Last year, Green Ivy Educational Consulting founder Ana Homayoun presented at the National Coalition for Girls’ Schools annual conference on how social media can contribute to girls’ interest in STEAM (Science, Technology, Engineering, Arts and Math). The acronym STEM has long been ubiquitous here in Silicon Valley, and STEM has been a long-standing educational agenda across the country, and many now infuse the acronym with the important addition of arts education. The arts are often the crucial and overlooked component of education that spurs creativity and curiosity – and plants the seeds for innovation. Adam Grant’s terrific book Originals: How Non-Conformists Move the World provides great insight and research on the power of creative pursuits – singing, performance art, studio art – provide a clear link to greater innovation. At Green Ivy Educational Consulting, we are excited about this push to change STEM to STEAM, and believe the power of creativity and imagination is key in the educational and personal success of all students.
The movement to alter STEM to STEAM started at the Rhode Island School of Design (RISD) in response to the cultural divide that sometimes happens between science and the arts. Science content and the arts are often seen as very different disciplines, though it is what they have in common that matters, along with how they can enhance and inform one another. Currently, there are a handful of artists-in-residence at laboratories around the world for just this purpose. In terms of concrete examples, Stephen Beal, President of the California Academy for the Arts, points out that Physicist Niels Borg was inspired by Cubism when seeking to understand electrons, and neuroscientists study the works of Samuel Beckett (an author vitally concerned with the nature of consciousness, perception, and memory) to decipher how the brain works.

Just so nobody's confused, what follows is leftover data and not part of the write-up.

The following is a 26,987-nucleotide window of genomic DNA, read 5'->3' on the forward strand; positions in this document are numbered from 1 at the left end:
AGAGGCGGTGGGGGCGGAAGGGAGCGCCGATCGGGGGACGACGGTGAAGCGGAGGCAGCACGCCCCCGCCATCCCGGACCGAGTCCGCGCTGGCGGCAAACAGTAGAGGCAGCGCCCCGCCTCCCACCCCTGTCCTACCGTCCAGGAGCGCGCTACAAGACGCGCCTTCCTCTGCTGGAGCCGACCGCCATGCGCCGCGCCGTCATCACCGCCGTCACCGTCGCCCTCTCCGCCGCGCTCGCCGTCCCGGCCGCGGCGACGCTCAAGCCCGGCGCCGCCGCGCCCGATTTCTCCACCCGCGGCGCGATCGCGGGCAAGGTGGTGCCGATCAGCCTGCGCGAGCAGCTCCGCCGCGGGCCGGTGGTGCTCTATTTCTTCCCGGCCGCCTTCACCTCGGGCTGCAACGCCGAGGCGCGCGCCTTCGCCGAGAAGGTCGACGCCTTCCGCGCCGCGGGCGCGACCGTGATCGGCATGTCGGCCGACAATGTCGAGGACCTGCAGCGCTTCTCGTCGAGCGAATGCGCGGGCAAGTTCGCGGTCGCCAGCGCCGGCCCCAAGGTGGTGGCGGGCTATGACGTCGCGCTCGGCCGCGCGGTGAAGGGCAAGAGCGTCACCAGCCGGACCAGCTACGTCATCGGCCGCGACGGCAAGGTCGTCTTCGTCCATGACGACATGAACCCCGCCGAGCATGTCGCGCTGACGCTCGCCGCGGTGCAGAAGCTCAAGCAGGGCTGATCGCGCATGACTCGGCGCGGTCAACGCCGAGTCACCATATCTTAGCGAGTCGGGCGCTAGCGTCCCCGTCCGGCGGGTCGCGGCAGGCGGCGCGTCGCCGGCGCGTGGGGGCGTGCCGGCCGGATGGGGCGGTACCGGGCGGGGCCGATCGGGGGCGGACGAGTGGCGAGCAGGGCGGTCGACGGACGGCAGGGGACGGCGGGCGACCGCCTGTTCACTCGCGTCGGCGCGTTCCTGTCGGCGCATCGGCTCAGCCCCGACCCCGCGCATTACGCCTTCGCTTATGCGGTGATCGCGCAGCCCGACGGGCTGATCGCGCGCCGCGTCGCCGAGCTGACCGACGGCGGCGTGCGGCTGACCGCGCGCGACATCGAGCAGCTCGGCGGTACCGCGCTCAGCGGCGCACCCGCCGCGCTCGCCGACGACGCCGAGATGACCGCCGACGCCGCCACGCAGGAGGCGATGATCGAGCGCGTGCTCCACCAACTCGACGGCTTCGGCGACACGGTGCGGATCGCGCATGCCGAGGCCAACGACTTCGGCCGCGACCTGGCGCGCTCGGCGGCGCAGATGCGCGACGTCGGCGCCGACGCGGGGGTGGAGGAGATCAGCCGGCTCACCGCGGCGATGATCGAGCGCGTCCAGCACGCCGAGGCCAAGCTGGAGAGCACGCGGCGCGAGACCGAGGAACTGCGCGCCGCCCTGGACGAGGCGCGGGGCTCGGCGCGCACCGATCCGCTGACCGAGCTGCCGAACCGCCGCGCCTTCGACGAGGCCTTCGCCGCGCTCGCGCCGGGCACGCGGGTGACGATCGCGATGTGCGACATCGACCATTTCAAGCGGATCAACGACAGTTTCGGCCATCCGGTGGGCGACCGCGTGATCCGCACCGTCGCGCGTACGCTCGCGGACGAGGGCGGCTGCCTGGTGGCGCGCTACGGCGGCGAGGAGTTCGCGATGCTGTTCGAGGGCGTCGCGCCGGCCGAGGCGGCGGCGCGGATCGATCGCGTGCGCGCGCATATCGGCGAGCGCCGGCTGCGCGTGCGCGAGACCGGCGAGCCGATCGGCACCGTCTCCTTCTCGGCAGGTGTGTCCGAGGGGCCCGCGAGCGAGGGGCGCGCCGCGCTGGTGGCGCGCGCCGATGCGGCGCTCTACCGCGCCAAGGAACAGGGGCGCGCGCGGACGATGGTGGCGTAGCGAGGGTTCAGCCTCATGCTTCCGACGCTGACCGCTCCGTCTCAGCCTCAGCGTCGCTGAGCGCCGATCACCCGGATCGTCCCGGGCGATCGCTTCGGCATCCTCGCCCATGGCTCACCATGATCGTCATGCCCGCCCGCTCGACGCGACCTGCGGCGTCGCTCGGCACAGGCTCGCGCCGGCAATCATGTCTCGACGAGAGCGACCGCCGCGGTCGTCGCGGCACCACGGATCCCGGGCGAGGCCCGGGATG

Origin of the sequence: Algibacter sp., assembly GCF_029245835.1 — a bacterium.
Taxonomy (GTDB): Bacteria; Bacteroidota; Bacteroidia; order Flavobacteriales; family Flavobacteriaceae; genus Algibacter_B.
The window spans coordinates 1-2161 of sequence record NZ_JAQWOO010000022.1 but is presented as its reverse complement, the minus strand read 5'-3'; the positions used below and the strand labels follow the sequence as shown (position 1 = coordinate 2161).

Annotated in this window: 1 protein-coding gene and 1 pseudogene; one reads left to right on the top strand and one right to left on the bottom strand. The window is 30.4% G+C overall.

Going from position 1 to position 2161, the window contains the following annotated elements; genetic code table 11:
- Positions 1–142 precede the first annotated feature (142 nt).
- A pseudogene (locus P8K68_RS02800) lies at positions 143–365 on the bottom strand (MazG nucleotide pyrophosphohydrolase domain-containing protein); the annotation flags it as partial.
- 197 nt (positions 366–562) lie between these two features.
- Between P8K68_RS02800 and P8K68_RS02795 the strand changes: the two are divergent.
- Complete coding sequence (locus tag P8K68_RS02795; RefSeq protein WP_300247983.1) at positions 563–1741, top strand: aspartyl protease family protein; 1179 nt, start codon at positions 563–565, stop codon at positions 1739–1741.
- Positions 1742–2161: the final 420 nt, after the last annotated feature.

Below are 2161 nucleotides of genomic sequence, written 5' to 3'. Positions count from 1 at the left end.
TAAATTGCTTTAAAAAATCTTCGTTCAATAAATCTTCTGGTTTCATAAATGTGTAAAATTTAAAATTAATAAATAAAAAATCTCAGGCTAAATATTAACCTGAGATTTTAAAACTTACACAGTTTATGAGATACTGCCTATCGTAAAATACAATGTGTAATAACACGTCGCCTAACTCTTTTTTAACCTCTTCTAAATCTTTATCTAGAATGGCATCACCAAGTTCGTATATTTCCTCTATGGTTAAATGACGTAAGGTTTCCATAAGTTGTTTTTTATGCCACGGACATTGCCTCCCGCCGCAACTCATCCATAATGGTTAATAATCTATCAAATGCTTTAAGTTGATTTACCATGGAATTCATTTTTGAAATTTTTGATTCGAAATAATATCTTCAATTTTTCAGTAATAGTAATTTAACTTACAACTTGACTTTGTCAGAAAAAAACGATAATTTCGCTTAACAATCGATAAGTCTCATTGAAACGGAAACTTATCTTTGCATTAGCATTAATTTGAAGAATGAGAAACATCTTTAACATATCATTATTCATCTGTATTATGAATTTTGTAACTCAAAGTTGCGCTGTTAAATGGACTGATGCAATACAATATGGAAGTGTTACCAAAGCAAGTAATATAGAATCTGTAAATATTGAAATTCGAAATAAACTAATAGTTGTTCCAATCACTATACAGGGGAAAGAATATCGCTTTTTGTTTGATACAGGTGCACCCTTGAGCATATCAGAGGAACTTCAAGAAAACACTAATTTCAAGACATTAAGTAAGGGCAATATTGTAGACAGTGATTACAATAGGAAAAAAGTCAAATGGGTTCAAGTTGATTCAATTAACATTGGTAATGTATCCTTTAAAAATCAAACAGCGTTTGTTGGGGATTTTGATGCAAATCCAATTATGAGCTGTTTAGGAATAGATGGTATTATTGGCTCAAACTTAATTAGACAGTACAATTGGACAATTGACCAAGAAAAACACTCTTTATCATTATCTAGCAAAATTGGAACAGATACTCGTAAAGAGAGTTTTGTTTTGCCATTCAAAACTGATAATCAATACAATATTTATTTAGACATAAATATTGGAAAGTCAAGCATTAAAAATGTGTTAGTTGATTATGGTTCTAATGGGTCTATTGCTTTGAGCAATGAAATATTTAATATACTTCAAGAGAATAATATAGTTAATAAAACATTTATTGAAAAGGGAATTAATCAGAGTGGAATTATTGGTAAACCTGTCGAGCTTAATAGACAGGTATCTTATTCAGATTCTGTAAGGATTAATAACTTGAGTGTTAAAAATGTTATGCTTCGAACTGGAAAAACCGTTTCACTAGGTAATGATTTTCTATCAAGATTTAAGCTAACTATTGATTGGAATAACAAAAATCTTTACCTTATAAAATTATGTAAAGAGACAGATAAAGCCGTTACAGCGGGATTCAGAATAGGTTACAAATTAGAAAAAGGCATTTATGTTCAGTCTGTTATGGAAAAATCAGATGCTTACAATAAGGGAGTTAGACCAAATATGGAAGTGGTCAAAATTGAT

While the emphasis on STEM in schools has had many benefits, in turn, some of the academic and life skills that can be learned from the arts remain undervalued. Educators have seen that traits like focus and determination are enhanced when students are artistically engaged, for example, when they learn to play an instrument or paint a picture. Then there are the artistic aspects of collaboration and problem solving, which students can learn from activities such as theater productions or musical ensembles.
In short, it is widely believed that a kind of “super innovation” happens when the worlds of science and art combine. After all, innovation is a human trait, not a chemical or mechanical one, and the same can be said for inspiration.